Uncle Sam will spend in excess of $5 trillion dollars this year alone; the Blackburn and Hawley bill makes practical sense, in that it dismantles to some degree the pervasive culture that now dominates D.C. while actually spreading those greenbacks around the country, while creating thousands of additional jobs building much needed “infrastructure” and housing in certain regions of the country.

Moreover, today’s technology makes it possible to physically decentralize the federal government, out of Washington, D.C. to other regions around the country.

18 thoughts on “Two GOP Lawmakers Propose Moving Federal Jobs Out of D.C.”
  1. That was started decades ago. Then, in the late ’80s, the Democraps started making Federal Agency presence larger in the Washington, DC area again.

  2. About time … what’s the crime rate there. ? I hear they don’t support their police the protector of the people either.

  3. The only problem I see with this plan is the cost of the whole idea, and the fact that many communities will not want those types of people moving into their neighborhoods.

  4. You know, there is a certain amount of common sense shown in this, something that is usually lacking in everything done in DC. It would certainly piss off the enthroned Democrats in DC, though! Just think of the loss of tax dollars to DC, Maryland, and another Democratic stronghold, Virginia! The Democrats would go nuts! But, I have a better idea… why not just eliminate a few of those Federal Agencies, like the DHS, FEMA, certain functions of the FBI, the IRS, the Department of Education, HUD, the EPA, wow, the list just goes on and on…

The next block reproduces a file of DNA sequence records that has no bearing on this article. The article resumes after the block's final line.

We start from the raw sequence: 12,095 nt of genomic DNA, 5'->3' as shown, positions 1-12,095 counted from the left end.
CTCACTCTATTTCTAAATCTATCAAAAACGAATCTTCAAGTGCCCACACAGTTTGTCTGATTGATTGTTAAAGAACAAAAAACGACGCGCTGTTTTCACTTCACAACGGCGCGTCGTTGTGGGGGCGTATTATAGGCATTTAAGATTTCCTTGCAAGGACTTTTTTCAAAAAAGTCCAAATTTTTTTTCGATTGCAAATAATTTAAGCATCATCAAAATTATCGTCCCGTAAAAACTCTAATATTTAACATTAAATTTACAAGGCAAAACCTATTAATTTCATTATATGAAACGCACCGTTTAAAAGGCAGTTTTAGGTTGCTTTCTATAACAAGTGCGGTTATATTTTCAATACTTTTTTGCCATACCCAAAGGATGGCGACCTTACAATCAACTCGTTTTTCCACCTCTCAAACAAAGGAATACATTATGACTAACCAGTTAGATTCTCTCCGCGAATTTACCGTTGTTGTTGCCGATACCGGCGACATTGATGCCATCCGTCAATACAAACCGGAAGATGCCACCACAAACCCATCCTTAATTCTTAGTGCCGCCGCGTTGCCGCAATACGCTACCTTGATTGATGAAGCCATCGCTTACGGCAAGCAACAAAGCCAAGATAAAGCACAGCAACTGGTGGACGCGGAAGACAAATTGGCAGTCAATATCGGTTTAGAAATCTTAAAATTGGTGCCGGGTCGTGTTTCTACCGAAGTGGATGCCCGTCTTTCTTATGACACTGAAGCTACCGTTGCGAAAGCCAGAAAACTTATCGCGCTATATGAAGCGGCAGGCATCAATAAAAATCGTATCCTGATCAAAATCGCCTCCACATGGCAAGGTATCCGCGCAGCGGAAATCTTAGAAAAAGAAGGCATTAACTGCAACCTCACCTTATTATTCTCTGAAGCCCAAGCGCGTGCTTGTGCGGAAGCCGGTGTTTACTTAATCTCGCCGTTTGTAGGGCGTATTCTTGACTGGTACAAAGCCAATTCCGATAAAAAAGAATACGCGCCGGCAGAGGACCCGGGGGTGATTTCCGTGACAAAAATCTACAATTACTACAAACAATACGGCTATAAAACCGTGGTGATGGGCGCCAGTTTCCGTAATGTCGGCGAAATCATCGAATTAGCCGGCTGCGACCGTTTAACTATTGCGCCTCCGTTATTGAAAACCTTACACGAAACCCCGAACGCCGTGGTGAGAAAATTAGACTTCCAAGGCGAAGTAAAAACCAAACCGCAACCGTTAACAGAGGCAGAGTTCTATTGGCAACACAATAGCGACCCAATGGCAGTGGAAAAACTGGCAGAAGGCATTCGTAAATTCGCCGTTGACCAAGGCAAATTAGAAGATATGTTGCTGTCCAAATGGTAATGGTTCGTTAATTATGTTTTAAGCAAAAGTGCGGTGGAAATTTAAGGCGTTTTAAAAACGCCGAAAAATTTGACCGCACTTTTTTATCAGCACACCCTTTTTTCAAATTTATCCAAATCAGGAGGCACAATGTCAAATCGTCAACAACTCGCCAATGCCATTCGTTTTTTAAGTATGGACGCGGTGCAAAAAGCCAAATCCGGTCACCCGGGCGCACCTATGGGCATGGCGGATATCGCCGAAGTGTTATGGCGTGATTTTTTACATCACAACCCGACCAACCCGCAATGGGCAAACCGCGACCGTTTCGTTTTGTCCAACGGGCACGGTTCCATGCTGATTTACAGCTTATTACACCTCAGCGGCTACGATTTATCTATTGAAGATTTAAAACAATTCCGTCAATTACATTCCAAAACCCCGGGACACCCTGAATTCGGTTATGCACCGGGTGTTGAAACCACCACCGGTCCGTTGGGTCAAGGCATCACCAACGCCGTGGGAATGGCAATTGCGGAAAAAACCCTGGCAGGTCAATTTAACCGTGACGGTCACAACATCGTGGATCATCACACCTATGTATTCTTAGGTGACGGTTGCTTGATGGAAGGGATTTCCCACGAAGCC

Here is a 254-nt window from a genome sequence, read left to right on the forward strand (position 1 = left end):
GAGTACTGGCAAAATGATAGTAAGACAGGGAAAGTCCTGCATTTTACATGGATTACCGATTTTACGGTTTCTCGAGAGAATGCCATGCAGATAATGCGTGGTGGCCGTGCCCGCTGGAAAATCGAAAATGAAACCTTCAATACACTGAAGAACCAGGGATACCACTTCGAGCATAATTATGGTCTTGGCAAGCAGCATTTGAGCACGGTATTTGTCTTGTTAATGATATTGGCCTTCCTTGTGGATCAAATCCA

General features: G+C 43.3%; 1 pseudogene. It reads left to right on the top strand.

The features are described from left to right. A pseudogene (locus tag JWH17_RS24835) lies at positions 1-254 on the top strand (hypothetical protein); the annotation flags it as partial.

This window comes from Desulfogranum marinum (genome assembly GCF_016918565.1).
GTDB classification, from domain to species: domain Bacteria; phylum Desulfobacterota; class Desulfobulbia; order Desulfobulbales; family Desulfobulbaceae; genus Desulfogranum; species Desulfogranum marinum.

5. As it is intended, this is perhaps a great idea but, financially it would be a national deserter!
    The cost in just relocations of untold thousands of current employees is in calculable with
    no actual proof that the political swamp would not just move along with them.
    The “swamp” is not actually a place but rather a negative heart and mind set within our government.
    That mind set would be the first item packed for some and the first item out of their suitcase with
    such a relocation. I believe it would serve the country best, (if it can be done), to “drain the swamp”
    right where it is without contamination to the rest of our country with a this faulted plan.

  6. This is one of the greatest suggestion,truly a fresh way to change.It,s been proven our government is a disfuncion operation, how can we disagree.

  7. Whatever the govanmint touches, monopolizes, invades, seizes, regulated, controls, any level of government, will invariably turn to trash. Expensive garbage!

  8. A very good idea. It will spread the money spent on federal employees in DC to other needed areas. That’s why the crooked politicians love to live in DC.

  9. As much as I agree with the idea of moving the Capital into the Heartland to break up this cabal of statists and bureaucrats, I don’t want the Heartland ruined like D.C.